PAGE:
The D1’s box is a perfect example. Unlike so many other mech kit boxes that look like shots from an anime, the Dragonar boxes look like… well… art! They have a clearly artistic composition and look more like high-end warplane paintings than what you’d expect on a robot kit box! This adds realism and legitimacy to what are, of course, fanciful designs. It makes the mech seem more like it actually exists, and that it was worthy of an artist’s attention.
The main focus of the illustration is, of course, the Dragonar-1. However, rather than being a boring “standing there” shot, or one of it doing something ridiculously heroic, the image shows the D1 skimming only feet (or inches) above a rather dark and foreboding sea. The dark green-grey of the water with its small wave caps contrasts with the blue sky behind the mech. However, what really makes this illustration work is that it’s tilted. The D1 is flying straight at us, but we know it’s maneuvering hard, because the horizon is tilted wildly. This, combined with the large white rooster-tail stirred up by the mech’s proximity to the ocean gives a great sense of action to the drawing.
It’s also unusual to see a flying mech so close to the surface of the water. However, if you’ve seen the show, then you know for a lot of the first half, the D1 is based off a carrier, and the pilot (Kaine Wakaba) does like to play footsies with the wave tops. Thus, this box makes use of this rather unusual employment of a flying robot very well. By adding in a faded image of Dragonar-2 blasting out in the background, a further sense of urgency is added to the image. When you consider all of this, and note that the style is more that of a fine painting than a sketch of a cartoony super-robot, it combines to create an exciting, but formal, representation of the mech inside.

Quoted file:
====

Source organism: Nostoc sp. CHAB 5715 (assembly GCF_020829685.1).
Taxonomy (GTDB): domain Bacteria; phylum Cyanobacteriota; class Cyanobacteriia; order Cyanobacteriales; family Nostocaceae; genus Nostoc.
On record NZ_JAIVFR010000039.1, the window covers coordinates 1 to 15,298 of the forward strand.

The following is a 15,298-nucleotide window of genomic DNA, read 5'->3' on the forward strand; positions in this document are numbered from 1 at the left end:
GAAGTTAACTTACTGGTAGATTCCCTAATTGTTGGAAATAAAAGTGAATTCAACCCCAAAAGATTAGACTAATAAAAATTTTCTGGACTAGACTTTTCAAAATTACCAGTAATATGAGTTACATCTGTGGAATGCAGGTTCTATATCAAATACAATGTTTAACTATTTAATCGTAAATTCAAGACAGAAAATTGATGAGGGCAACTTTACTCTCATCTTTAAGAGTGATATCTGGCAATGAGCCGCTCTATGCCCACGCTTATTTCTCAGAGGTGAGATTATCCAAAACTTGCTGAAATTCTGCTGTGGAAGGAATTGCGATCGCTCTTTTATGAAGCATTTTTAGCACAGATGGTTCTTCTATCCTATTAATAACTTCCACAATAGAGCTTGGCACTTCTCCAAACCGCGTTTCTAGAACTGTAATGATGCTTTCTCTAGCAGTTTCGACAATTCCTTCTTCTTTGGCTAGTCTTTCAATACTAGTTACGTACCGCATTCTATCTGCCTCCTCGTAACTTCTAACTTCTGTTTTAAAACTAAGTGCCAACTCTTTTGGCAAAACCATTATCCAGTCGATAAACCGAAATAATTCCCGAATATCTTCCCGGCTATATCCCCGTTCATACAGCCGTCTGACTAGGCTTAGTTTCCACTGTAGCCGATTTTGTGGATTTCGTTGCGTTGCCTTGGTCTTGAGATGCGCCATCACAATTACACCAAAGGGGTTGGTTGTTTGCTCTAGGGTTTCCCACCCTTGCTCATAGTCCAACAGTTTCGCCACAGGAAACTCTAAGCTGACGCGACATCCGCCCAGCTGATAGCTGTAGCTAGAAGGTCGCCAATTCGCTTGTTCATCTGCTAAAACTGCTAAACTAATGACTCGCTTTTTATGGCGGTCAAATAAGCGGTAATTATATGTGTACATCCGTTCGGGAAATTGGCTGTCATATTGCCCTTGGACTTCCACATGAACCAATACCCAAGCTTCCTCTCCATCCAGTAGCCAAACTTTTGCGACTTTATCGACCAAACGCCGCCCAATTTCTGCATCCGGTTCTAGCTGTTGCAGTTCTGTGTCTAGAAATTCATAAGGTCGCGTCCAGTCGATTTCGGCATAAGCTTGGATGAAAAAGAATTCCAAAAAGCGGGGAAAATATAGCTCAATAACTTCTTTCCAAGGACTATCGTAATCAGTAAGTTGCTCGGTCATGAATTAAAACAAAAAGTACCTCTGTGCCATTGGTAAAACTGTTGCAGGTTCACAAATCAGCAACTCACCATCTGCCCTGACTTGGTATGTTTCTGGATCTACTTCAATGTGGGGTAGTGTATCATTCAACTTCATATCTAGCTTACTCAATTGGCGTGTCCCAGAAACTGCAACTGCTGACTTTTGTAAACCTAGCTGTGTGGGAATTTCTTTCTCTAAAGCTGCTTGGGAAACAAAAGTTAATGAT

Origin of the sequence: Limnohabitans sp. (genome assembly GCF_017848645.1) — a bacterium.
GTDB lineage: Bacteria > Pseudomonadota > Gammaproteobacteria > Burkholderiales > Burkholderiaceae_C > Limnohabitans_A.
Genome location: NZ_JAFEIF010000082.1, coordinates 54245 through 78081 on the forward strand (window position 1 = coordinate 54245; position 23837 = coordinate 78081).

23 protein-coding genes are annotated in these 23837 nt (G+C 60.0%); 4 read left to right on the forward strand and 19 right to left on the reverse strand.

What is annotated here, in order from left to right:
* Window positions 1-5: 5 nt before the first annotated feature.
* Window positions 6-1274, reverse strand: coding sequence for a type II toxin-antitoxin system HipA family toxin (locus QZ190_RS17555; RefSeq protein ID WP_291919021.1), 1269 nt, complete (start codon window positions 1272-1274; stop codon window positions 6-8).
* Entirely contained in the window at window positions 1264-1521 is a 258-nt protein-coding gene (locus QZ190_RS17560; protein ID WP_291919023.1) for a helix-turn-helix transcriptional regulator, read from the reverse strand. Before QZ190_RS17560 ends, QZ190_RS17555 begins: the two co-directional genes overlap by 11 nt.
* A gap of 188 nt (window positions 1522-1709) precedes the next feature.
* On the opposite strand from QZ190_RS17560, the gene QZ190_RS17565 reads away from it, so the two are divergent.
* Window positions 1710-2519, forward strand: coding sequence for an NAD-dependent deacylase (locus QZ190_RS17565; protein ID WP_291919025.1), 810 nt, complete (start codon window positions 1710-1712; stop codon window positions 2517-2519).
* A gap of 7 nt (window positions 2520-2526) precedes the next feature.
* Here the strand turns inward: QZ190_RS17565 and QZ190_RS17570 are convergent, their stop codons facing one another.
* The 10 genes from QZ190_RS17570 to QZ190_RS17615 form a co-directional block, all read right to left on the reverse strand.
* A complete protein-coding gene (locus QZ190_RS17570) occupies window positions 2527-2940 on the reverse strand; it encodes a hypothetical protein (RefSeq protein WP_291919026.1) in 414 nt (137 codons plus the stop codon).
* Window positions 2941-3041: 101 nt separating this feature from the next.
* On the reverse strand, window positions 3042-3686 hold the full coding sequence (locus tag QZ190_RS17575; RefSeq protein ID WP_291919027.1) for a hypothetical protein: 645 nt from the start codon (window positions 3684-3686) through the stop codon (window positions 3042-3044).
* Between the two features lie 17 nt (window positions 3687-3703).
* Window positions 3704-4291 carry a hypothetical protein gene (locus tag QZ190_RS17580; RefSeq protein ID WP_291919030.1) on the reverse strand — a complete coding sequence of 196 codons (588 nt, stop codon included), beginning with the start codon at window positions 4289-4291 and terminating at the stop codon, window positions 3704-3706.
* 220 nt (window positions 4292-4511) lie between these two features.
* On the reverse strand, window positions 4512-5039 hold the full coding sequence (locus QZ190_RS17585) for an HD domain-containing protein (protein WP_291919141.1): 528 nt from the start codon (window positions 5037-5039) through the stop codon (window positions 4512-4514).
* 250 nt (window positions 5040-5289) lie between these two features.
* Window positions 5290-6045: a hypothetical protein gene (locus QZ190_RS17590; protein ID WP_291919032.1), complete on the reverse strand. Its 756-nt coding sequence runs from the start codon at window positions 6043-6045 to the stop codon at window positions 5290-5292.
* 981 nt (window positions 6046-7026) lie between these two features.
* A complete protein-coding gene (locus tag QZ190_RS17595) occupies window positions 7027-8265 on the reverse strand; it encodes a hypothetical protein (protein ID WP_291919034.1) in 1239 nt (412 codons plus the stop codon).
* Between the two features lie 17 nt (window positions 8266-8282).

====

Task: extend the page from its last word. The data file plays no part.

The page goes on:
The white borders on the main illustration serve to visually lighten the box, keeping it clean, especially compared to the gaudily coloured ZZ boxes of the time. On the sides of the box, the clean, minimalist style continues; there’s a write up (only in Japanese) and a few shots of the finished model, including one with the Dragonar separated from the lifter unit. The fact that this much is achievable on a box that is about half the surface area, and about ¼ the volume of a current HGUC Gundam is remarkable.
As nice as the box is, though, I don’t build the box. It definitely colours my perceptions and first impressions, but I’ve been modelling long enough to see nice box art cover for a truly savage kit. The questions is, then, how’s the kit inside?
Inside the small, nearly square box, are three and a quarter sprues of mint-green plastic. If you’ve ever seen an original MSZ-10 ZZ Gundam kit, then you know exactly the colour I mean. This particular shade seems to have been a Bandai favourite back in the middle-late 1980s, because it seems to pop up a lot. “Wait, did you just say 3.25 sprues?” you ask? Yep. I did. There is a fourth sprue, but it’s very small, and only contains a few parts for the lifter pack. There’s also a rack of primitive all-the-same polycaps and, of course, the instructions. There are also a sheet of colourful stickers. These, however, are clear plastic stickers, like those on ‘80s GI Joe toys. I know from lots of GI Joe decalling back in the days that you DO NOT want to use these. Not on a model. Not now… not in 1987… not in the future… not EVER!!